Monday, July 22, 2013

Life, loss, and celebrations of love

I have written and re-written this post several times. I felt some drafts were too personal and others too impersonal. I have so many thoughts and emotions, but here are the ones that I would like to share:

Today is Julian’s birthday. The day, my nephew was stillborn. Today I honor the life that he lived in his mommy’s womb. Today I send love into the world in honor of him. His life and birth have changed me in ways that I still am struggling to comprehend. Today I have greater compassion for families who experience the loss of their precious little ones. Today I have greater understanding of the grieving process, though not intimately and daily tied to it as a parent would, I have experienced it in waves and ripples as an Auntie does.

Today I send prayers out into the Universe for all those who experience stillbirth or the loss of a child. Today I send love to Julian’s mommy K and daddy T. K is a public health professional and T, an Infectious Disease Fellow, and together, they are one of our closest couple-friends. We rely on them in good times and in bad. And we are honored that they rely on us as well. Our friendships have grown over the years and we now regard them as family; especially over this last year.

As I reflect 1 year after Julian’s birth, I remember rubbing K’s baby bump, hearing her tell us about his development, all of the parent discussions we had had while we and they were pregnant (such as how to choose a Doula, risks and benefits of circumcision, feeling like a milk-maiden while breastfeeding). I remember the pain and grief we experienced learning of Julian’s stillbirth. I remember not knowing what to say or do. I remember our first conversations when he was born. I remember our continued conversations after his birth.

So today I celebrate Julian’s birth. I still wish we could have held him. I still wish he could have breathed and been nurtured by T and K, but those months he lived in his mommy’s womb were filled with soo much love. As I celebrate Julian’s birthday my heart is filled with joy that T and K will be welcoming a new baby to the world this January. In many ancient spiritual traditions, there is the belief that those who are lost are always with us, that they watch over us, and that they return to us when they are ready. This belief comforts me and gives me strength. I know that this experience with loving and losing Julian has fortified my friendship with his parents, it has increased my compassion for those dealing with loss and has made me more loving and understanding. In this I celebrate Julian’s life, I grieve our loss, and I celebrate the love that we all have shared.

10 comments:

  1. Thank you for sharing your grieving and love in this beautiful post on Julian's birthday. Though somewhat of a different topic, something about your lovely post made me want to recommend a book to by Vicki Forman called This Lovely Life.

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  2. What a beautiful post. You can feel the love through your words. Thanks for sharing precious baby Julian's story with us.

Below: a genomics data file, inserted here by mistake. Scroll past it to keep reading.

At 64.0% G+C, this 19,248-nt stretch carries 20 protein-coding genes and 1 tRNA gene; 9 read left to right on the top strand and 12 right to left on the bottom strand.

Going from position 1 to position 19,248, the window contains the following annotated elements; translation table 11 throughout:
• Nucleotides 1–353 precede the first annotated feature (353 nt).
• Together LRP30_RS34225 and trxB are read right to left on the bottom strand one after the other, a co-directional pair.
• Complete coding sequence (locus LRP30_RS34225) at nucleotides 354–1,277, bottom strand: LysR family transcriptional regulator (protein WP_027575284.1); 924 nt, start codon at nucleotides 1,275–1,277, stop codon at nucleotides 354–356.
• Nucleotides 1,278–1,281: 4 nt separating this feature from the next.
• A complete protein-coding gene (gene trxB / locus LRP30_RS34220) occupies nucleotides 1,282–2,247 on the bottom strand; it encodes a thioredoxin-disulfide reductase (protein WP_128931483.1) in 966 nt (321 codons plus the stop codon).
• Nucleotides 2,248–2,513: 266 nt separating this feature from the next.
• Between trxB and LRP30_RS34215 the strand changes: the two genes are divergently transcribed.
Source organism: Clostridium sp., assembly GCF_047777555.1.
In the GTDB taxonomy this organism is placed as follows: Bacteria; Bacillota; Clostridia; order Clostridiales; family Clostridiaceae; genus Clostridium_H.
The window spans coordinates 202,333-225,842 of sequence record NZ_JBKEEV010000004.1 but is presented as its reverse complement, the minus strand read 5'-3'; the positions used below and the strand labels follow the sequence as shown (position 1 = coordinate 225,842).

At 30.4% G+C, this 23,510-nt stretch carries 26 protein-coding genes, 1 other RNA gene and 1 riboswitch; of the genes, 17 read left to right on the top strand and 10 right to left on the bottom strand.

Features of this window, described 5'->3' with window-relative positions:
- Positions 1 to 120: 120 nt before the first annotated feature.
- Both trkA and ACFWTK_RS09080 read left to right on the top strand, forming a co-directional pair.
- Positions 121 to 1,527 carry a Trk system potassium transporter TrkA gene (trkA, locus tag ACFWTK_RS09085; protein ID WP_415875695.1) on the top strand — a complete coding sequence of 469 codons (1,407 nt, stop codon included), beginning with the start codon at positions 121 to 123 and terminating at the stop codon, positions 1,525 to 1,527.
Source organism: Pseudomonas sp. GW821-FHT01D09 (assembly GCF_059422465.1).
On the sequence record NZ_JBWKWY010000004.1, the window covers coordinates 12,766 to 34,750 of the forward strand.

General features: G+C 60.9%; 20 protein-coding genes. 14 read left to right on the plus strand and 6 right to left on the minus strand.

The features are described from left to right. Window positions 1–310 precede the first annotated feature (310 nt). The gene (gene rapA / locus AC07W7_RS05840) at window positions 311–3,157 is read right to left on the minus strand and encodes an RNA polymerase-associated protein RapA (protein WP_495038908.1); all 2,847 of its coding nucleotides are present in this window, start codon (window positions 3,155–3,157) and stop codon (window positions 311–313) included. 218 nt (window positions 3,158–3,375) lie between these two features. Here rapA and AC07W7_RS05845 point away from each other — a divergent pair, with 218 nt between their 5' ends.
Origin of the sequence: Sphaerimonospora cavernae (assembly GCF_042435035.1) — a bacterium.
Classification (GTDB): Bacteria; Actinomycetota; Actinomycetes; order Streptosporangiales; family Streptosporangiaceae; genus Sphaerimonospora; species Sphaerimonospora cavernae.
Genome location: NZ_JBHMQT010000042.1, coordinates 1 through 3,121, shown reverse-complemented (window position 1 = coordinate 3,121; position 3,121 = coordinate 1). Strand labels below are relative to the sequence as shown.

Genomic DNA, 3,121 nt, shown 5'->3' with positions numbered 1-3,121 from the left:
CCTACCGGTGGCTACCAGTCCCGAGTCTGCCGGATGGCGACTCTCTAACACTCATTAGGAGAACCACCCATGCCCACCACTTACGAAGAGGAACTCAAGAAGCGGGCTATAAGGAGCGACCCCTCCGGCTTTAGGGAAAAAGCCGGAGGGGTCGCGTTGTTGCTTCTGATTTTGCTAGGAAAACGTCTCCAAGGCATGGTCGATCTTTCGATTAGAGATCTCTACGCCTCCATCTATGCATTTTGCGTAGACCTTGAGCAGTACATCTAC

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  3. Thank you for this post. I was recently a part of a c-section involving a still born. I couldn't help shedding tears but wondering if the parents preferred a stronger physician with more emotional control. Your post has helped me put a closure to that experience. Thank you.

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  4. Beautiful post. I can't imagine experiencing this but you have described it with so much heart and soul.

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  5. @buttonchops I am a pediatrician and often wondered the same thing about handling my emotions as a physician. My daughter was stillborn in January 2012. One of the greatest blessings to my husband and me on the day of her delivery was hearing our doctor cry as he and our nurse prepared her body for us to hold.

    This is a beautiful post. Thank you, Mommabee, for sharing.

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  6. @buttonchops and Dr. Katie: I'm an anesthesiologist that had a similar experience several years back. I, too, was part of a c-section where the baby died. Trying to hold it together and remain a professional, supporting caregiver to the parents while their newborn was unsuccessfully resuscitated was one of the hardest things I've ever had to do. As a parent myself, my heart was breaking for them. My tears were flowing and there was nothing I could do about it. Several years passed, and I was honored when that same couple allowed me to take care of them when they returned for the delivery of their next child. It was an emotional day, but very beautiful, remembering and celebrating the child that had passed. We cried that day too- but tears of happiness as well.

    Mommabee, thank you for posting. Hugs to you and your family for your loss.

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  7. Thank you all for your comments. Thanks Doctor T for your recommendation. I am adding it to my "Humanism in Medicine" self reading list that includes books like: "Far From the Tree", "The Private Worlds of Dying Children", and "Bloom: finding beauty in the unexpected".

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